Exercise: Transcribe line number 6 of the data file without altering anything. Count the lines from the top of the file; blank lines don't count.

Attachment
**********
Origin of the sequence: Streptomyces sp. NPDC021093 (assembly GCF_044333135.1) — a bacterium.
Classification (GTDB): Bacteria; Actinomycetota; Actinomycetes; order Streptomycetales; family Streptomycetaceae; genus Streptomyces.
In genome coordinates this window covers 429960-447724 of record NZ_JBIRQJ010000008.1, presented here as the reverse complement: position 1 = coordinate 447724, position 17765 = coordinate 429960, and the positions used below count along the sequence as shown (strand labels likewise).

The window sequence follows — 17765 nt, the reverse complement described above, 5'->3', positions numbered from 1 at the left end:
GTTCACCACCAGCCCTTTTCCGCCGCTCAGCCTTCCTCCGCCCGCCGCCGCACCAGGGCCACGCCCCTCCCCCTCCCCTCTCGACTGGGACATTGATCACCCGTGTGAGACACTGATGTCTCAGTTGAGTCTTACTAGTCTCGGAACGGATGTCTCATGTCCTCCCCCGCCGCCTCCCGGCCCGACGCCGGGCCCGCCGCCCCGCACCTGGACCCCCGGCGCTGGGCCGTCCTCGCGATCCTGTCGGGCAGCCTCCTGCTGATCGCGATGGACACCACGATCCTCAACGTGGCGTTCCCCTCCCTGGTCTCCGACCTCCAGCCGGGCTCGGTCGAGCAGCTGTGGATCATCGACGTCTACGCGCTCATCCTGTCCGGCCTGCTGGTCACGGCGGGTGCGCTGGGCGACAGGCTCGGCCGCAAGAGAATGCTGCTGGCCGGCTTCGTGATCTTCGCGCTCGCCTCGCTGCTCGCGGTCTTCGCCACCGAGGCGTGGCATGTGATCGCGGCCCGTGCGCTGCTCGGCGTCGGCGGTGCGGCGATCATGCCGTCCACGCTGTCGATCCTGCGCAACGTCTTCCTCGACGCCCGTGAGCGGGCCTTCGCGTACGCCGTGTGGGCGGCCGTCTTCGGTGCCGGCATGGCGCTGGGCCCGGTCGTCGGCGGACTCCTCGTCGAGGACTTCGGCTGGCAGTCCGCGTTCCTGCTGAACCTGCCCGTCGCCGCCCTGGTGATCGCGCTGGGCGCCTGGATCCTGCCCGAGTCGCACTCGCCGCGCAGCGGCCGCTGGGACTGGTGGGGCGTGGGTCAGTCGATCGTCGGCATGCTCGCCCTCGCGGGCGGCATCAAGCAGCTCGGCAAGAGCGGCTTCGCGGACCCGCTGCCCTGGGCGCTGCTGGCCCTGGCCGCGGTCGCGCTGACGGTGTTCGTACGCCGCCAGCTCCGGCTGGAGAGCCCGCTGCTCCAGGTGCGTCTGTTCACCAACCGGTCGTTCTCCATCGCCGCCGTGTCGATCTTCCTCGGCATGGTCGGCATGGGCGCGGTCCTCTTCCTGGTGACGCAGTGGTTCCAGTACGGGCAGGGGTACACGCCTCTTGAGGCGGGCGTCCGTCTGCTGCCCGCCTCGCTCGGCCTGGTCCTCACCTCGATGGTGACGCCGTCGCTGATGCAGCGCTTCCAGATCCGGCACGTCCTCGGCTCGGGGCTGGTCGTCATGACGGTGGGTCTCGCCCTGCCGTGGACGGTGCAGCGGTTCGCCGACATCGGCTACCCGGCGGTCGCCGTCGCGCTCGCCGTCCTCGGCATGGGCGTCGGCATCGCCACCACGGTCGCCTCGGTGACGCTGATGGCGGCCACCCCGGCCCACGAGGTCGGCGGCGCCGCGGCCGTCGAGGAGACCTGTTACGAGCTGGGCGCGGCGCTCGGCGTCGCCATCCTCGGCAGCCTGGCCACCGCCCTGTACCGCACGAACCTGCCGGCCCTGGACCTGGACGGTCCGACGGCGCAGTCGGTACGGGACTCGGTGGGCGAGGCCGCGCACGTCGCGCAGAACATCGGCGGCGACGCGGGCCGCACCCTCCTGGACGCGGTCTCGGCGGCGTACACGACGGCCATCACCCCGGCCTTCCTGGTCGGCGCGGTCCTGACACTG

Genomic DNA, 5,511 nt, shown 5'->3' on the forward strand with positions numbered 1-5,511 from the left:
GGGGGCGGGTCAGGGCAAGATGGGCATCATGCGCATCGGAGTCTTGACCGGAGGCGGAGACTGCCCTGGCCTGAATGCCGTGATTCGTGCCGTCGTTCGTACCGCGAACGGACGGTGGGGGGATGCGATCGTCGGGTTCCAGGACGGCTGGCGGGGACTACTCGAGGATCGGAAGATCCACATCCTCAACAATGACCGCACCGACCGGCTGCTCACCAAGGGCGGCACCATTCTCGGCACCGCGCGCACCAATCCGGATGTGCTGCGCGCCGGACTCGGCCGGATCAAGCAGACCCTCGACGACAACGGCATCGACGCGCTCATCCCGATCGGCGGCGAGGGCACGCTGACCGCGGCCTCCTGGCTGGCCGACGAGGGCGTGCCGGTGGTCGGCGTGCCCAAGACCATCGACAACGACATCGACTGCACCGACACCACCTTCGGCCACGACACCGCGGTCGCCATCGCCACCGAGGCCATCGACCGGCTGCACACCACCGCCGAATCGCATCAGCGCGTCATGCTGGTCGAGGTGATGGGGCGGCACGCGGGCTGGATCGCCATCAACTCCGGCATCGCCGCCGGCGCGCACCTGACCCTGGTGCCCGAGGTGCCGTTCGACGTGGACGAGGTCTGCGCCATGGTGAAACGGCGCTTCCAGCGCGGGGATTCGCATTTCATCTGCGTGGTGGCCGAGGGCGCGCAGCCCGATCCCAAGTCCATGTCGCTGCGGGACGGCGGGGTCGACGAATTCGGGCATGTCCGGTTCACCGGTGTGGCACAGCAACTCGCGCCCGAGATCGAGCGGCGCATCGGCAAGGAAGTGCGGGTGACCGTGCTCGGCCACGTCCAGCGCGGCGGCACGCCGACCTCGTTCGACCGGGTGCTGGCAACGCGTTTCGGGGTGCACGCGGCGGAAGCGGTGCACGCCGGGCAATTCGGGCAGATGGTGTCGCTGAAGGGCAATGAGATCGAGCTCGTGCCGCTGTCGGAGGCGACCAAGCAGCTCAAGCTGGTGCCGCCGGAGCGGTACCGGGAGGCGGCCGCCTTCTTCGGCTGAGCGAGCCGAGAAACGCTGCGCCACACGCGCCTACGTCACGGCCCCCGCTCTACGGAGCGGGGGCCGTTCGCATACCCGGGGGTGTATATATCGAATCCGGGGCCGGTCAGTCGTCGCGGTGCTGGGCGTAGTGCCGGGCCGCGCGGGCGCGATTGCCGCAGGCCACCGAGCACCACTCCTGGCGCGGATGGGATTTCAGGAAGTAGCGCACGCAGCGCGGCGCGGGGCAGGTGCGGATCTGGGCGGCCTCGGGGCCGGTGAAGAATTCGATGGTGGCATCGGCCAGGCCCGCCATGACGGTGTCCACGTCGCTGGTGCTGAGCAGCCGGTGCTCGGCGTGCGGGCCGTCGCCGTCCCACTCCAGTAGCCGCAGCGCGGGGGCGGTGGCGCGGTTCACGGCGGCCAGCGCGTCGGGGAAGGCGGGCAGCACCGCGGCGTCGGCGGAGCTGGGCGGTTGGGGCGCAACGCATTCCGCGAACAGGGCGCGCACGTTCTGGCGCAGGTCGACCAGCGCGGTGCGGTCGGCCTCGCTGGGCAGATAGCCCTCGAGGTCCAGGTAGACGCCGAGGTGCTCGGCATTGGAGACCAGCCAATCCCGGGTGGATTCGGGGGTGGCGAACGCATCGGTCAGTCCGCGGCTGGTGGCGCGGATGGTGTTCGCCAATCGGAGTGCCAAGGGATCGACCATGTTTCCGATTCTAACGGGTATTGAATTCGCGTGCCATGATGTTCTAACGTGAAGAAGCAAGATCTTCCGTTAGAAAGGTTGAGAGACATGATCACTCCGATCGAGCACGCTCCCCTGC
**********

Genomic DNA, 5,511 nt, shown 5'->3' on the forward strand with positions numbered 1-5,511 from the left: